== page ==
Language instruction books are among the company’s top sellers; other popular categories include local histories, books about treaties, and the memoirs of those forced to attend the notorious government-run residential schools. Store employees’ current handselling favorite, Gentle says, is the multigenerational history Valley of the Birdtail by Andrew Stobo Sniderman and Douglas Sanderson.
Across the continent at Iron Dog Books in Vancouver, co-owner Hilary Atleo says that she and her husband, Cliff Atleo, decided to open a bookstore six years ago because they couldn’t find books about Indigenous history and culture. “Although books were essential to our lives, we rarely saw our Indigenous identity reflected in the shops we visited,” says Hilary Atleo, who is Anishinaabe/Settler; her husband is Nuu-Chah-Nulth/Tsimsian. If we wanted our dream bookstore to exist, we would have to build it ourselves.”
Launched as a mobile bookstore in 2017, Iron Dog moved into a bricks-and-mortar storefront in a “very family-oriented” area in December 2019. The couple market Iron Dog as a neighborhood bookstore, but, Atleo says, it’s become a destination for Indigenous customers across the region, as well as teachers and librarians.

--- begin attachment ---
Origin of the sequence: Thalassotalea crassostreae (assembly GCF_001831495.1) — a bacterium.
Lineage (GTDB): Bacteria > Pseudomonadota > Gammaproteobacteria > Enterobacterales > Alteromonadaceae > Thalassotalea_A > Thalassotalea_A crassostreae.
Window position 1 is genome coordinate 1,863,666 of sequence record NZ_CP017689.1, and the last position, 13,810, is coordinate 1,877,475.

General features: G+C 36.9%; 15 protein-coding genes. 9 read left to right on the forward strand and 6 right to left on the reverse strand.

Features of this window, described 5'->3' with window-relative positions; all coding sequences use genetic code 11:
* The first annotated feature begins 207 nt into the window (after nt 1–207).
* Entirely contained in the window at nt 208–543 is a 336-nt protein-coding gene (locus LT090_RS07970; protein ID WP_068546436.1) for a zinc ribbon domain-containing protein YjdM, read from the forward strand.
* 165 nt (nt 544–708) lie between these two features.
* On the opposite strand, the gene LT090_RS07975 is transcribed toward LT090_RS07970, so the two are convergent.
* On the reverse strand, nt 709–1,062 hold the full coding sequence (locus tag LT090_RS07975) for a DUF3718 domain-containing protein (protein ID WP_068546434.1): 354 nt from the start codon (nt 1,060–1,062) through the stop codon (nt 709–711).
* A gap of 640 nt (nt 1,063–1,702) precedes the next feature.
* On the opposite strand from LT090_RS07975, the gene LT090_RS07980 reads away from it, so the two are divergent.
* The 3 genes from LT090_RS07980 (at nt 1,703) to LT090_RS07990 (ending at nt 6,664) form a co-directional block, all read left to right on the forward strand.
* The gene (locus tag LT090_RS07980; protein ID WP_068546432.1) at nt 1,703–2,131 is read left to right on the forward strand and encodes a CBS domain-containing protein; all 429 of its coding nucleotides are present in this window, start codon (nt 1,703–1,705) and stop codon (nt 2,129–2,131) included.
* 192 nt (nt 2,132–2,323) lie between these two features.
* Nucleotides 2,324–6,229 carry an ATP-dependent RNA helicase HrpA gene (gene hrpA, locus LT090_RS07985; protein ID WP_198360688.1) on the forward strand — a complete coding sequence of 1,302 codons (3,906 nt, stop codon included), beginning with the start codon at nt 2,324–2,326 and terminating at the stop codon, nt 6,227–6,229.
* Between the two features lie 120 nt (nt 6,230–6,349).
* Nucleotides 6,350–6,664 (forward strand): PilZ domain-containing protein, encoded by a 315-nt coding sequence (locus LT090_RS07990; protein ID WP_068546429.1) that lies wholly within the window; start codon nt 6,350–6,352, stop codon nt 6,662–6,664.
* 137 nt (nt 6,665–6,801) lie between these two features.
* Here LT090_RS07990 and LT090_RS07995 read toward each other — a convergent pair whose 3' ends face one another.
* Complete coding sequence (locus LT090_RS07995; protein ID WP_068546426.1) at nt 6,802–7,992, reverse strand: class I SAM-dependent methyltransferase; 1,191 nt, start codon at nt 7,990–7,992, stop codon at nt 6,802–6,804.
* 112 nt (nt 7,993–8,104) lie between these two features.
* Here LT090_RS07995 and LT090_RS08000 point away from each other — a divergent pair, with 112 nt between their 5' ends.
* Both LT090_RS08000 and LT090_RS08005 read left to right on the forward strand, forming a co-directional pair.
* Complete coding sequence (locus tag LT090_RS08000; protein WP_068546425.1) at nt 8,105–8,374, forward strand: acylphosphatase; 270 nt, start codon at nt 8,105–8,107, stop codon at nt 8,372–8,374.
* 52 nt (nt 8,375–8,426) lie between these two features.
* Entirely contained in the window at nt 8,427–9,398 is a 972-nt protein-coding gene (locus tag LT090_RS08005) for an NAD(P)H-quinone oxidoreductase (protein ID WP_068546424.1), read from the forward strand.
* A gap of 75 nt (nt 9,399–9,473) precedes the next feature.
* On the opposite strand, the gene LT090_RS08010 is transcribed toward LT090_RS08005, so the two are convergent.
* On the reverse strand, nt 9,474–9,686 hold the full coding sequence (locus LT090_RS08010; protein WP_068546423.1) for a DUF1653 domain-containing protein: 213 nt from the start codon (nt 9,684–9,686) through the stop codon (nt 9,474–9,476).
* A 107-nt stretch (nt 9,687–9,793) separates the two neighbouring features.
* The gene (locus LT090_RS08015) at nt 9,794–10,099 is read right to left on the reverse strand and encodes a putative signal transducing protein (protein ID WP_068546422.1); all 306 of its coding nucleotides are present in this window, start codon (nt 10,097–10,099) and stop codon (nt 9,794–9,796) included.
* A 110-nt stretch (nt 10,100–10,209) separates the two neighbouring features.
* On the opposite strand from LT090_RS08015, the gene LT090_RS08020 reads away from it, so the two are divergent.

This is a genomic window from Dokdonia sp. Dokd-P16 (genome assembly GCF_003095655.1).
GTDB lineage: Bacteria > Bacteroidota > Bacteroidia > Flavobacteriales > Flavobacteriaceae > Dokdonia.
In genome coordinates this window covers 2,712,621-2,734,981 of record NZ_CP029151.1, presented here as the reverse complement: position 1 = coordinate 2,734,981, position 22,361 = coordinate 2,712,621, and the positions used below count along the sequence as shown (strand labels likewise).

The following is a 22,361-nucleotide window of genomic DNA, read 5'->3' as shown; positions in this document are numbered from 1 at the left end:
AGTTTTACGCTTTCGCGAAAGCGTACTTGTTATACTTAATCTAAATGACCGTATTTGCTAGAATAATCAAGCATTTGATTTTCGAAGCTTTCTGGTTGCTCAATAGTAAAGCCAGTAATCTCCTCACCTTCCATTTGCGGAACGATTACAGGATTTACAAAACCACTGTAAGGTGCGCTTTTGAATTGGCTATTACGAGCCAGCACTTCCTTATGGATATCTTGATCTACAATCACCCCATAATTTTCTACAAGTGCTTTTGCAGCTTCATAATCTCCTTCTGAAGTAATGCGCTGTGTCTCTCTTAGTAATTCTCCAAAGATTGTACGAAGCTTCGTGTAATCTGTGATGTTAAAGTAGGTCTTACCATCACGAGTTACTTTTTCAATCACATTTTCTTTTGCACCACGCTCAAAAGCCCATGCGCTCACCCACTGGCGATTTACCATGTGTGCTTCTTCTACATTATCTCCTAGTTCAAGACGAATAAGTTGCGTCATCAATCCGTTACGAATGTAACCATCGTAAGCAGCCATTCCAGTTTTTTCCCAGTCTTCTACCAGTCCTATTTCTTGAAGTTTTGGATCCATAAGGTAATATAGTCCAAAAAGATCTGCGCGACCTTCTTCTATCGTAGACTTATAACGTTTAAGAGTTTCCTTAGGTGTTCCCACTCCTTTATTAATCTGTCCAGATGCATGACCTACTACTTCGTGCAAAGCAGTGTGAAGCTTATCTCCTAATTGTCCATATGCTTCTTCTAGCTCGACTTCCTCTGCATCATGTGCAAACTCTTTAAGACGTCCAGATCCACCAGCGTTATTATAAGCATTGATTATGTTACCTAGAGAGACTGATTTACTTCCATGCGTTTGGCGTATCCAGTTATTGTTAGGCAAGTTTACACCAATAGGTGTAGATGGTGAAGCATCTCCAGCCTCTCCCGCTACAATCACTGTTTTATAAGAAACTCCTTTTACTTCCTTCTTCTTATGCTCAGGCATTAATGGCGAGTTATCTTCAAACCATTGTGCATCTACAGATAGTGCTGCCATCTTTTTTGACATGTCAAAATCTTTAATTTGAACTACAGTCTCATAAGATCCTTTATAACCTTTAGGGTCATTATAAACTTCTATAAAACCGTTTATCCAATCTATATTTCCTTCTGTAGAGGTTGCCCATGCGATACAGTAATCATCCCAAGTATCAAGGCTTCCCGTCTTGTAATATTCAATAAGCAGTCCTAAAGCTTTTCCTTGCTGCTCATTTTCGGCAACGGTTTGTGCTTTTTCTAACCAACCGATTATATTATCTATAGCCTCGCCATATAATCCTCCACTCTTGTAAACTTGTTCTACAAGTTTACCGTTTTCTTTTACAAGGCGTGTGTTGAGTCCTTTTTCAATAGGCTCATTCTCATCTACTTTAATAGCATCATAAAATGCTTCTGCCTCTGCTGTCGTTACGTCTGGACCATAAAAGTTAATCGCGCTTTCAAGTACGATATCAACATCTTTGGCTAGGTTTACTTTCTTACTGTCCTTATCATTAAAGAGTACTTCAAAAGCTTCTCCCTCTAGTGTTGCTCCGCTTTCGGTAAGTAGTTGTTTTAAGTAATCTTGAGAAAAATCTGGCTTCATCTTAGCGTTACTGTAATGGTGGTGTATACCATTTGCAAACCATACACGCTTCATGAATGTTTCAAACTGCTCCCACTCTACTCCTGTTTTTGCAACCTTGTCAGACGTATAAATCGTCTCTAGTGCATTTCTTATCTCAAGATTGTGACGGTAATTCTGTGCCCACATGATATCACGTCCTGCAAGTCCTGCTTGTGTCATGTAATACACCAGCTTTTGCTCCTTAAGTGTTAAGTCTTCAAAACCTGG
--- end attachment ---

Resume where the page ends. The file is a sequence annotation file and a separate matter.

Iron Dog faces the same challenges other indies do—Amazon, rising costs, supply chain disruptions—plus obstacles specific to its inventory. “There are often titles we want to sell that don’t have wide distribution or are only available through the academic market at a huge list price,” Atleo says. “The other main barrier is that there just isn’t enough content, outside of Indigenous Studies or picture books. We’ve seen an increase in available titles, but there’s still a dearth of content across most fiction genres, particularly romance and SF, and there aren’t nearly enough graphic novels for kids or early chapter books.”
On the positive side, in addition to offering the bestsellers many customers are looking for (Braiding Sweetgrass, books by Louise Erdrich), Atleo says her staff loves introducing readers to “undercover gems” written by Indigenous authors. “I’m always talking up Lee Maracle, Joshua Whitehead, and Darcie Little Badger,” she notes. “Our inventory manager is very excited about Erika Wurth and Aviaq Johnston, while our head shelver recommends Cody Caetano and Buffy Sainte-Marie. The thing we’re most excited about is showing folks that Indigenous people have so many different stories to tell.”
Read more about Indigenous voices in publishing:
Forthcoming Adult Books by Indigenous Authors
New releases include memoirs and works of investigative reporting—in some cases, both in one book—as well as fiction tinted with fantasy and horror.
Forthcoming Children’s & YA Books by Indigenous Authors
These picture, middle grade, and YA books render real-life and fictional stories of adversity and adventure and celebrate a panoply of cultures.